It is apparent that in the attainment and assertion of that mastery naval power must have a great and predominant part, and it is to the development of her naval power that Japan is devoting all her energies. Like Great Britain, from whom she has learned many lessons in this respect, she sees that an island empire can only maintain its position by possessing an overpowering naval force. As I have said before, I am fully convinced of the fact that in the development of her Navy, as of her Army, Japan has no aggressive designs. Her aspiration is the security and prevention from invasion of her island and the preservation of her national independence. At the same time, situated as she is in the great Pacific Ocean, she has palpably, from her position, rights and responsibilities and duties outside the immediate confines of her Empire. That, I think, will be admitted by any one. The phrase, "spheres of influence" has become somewhat hackneyed of recent years, and it has occasionally been used to give colour to aggressive designs. There may, too, be people who would say that spheres of influence is not a term that can properly be applied to a great water-way such as the Pacific. I am not, however, on the present occasion arguing with pedants. What I desire is to broadly emphasise the fact that in the future of the Pacific--those innumerable isles dotted here and there over its surface, Japan is a factor that cannot be left out of account. Year by year her position there is increasing in importance. Steamers ply to her ports weekly from Vancouver and San Francisco. The Japanese population are emigrating to the Pacific shores of America, the trade and commerce of Japan with the American Continent are growing and broadening. Everything in fact tends to show that within a comparatively short space of time Japan will have asserted her position, not only as a Great World Power, but as a great commercial nation in the Pacific. What is to be the outcome of it all? is the question that will naturally arise to the mind. I think that one outcome of it will be, as I have shown, the capture by Japan of the Chinese trade, if not in its entirety, at any rate in a very large degree. Another outcome will, I believe, be the enormous development of Japanese trade with both the United States and Canada. Some people may remark that these are not essentially political matters, and that I am somewhat wandering from my point in treating of them in connection with the influence of Japan upon the world generally. I do not think so. A nation may assert its influence and emphasise its importance to just as great an extent by its trade as by the double-dealings of diplomacy or by other equally questionable methods. Of one thing I am convinced, and that is that the influence of Japan upon the rest of the world will be a singularly healthy one. That country has fortunately struck out for itself, in diplomacy as in other matters, a new line. It has not behind it any traditions, nor before it prejudices wherewith to impede its progress. The diplomacy of Japan will, accordingly, be conducted in a straightforward manner, and its record so far in this respect has, I think, provided a splendid object-lesson for the rest of the world. The influence of Japan upon the other nations will I hope, as I believe, continue to be of a healthy nature. If that country sets forth prominently the fact that while aspiring to be great, it possesses none of those attributes that we have previously associated with great nations, the attributes of greed, covetousness, aggressiveness, and overbearing--an arrogant attitude in regard to weaker Powers, it will have performed a notable service in the history of the world. For myself I have no doubt whatever that Japan will teach this lesson, and in teaching it will have justified the great place that she has attained among the nations of the earth.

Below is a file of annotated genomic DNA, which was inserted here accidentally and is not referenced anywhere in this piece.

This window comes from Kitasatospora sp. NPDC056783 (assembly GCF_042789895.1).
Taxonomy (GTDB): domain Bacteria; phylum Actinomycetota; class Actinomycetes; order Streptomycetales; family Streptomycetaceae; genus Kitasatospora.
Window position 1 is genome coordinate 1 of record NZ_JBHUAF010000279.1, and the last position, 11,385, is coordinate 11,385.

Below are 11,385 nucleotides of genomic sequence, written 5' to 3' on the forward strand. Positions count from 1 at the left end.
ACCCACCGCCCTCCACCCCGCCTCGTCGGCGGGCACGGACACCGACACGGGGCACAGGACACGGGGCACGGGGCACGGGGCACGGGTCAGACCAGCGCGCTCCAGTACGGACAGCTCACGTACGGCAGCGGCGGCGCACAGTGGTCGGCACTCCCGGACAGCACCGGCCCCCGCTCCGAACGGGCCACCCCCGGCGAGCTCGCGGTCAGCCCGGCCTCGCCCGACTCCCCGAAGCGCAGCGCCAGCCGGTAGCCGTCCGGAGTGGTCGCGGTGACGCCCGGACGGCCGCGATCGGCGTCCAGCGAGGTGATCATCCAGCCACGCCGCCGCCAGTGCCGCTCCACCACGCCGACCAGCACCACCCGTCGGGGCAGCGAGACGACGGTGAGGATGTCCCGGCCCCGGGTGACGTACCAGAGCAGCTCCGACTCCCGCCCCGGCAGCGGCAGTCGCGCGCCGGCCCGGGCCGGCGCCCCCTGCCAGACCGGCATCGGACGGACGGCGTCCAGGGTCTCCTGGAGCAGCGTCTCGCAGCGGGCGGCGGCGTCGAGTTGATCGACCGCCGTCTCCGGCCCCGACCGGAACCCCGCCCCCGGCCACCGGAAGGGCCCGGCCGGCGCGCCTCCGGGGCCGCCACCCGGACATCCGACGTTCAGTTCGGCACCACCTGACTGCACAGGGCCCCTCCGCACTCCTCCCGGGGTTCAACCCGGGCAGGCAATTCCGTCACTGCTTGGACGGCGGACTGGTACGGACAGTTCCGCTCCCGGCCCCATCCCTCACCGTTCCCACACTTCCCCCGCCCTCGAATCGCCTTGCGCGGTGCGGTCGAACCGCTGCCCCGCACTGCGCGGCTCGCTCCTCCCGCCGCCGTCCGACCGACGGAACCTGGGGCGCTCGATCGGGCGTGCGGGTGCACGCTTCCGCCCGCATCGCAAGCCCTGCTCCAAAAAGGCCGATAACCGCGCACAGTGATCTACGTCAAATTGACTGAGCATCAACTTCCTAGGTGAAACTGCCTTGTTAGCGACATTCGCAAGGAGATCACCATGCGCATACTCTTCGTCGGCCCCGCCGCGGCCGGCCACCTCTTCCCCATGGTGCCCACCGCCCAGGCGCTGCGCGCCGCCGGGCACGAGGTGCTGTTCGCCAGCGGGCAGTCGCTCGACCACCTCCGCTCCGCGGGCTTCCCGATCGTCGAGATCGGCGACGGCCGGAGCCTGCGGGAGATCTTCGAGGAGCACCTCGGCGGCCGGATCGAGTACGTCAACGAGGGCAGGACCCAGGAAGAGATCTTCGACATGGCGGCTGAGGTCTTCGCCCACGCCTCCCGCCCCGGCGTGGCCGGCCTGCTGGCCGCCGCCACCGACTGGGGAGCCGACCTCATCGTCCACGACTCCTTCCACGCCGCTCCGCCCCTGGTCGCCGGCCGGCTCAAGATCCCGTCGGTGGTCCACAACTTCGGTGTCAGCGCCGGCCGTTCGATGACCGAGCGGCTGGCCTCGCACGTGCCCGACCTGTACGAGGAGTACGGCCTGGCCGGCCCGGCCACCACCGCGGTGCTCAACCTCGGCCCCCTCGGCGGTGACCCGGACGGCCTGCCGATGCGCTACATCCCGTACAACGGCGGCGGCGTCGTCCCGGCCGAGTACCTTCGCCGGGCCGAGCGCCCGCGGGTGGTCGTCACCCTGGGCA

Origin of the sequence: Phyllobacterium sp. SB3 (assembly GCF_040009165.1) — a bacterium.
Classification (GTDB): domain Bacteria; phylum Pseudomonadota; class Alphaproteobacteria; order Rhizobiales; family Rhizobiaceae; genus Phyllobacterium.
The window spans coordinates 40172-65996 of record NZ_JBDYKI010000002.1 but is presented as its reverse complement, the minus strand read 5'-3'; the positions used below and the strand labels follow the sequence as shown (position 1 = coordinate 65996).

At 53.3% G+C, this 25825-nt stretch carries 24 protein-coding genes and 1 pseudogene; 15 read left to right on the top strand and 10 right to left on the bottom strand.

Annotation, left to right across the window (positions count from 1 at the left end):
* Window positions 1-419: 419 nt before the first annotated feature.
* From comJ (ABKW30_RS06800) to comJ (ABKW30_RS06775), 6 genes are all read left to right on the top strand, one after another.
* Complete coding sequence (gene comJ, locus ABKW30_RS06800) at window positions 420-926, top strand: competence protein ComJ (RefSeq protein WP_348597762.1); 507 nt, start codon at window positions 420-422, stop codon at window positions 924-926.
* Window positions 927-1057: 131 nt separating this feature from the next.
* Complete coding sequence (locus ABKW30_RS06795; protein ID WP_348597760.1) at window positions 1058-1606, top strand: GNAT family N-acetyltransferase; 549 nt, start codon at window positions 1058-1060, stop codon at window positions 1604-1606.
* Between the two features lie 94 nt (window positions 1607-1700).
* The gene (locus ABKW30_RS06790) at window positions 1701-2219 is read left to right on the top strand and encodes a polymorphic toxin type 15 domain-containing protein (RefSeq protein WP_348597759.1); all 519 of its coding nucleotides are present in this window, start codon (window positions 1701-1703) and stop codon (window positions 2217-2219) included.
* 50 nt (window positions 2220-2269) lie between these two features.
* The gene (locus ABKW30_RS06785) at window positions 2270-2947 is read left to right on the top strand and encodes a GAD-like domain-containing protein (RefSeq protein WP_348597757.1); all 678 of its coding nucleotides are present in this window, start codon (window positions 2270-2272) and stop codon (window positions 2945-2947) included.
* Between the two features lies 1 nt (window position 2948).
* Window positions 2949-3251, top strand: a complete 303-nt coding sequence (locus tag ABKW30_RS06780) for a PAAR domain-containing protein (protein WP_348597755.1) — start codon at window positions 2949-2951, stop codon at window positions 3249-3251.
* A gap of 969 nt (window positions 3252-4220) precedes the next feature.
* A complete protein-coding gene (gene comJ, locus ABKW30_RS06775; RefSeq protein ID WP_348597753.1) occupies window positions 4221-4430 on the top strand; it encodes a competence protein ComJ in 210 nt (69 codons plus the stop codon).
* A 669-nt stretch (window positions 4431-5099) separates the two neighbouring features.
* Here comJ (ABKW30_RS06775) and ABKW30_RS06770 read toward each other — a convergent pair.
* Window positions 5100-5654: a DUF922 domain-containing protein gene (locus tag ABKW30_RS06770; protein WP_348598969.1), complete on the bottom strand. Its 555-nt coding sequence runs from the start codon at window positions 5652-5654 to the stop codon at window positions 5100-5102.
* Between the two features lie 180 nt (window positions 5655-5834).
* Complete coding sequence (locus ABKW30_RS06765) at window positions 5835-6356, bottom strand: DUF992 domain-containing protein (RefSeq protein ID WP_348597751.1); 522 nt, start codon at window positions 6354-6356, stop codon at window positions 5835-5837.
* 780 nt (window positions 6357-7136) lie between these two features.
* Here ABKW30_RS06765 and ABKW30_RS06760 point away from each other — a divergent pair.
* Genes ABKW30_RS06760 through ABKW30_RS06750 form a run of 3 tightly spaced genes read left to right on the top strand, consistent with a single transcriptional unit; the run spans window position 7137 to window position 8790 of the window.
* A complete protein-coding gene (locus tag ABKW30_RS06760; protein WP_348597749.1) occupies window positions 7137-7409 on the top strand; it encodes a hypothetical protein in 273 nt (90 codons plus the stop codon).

I have now concluded the task that I set before myself. My readers must be judges as to the measure of success, if any, I have attained in it. To attempt a survey of the past, present, and future of a great and ancient nation within the limited space at my disposal has been by no means easy. Every subject I have had under consideration has invited discursiveness, and tempted me to linger and dilate upon it, and it alone. The fascination of Japan must be upon every one, or almost every one, who writes about it, and that fascination is, I may observe, like the art of the country, catholic. Whether we deeply and exhaustively investigate one subject and one subject only, or take a hurried glance at every or almost every subject, we feel a glamour in respect of this wonderful country and its equally wonderful people. While I have endeavoured to prevent this fascination, this glamour, affecting my judgment, I am not ashamed to plead guilty to, but am, in fact, rather proud of it. Indeed, I shall feel gratified if a perusal of this book induces a few persons here and there to study still more deeply the history, the religion, the art of Japan, and the whole trend of events in that country during the past forty years. Every phase of the national life lends itself to investigation, and will, I feel sure, reward the investigator. He will, unless he be a person of a singularly unemotional disposition, utterly lacking in all those finer feelings which especially distinguish man from the brutes, hardly fail of being, before he has proceeded far in his investigations, quickly under the alluring influences of this Far Eastern land, entering heartily, zealously, and enthusiastically into its national life and the developments thereof in all their various ramifications.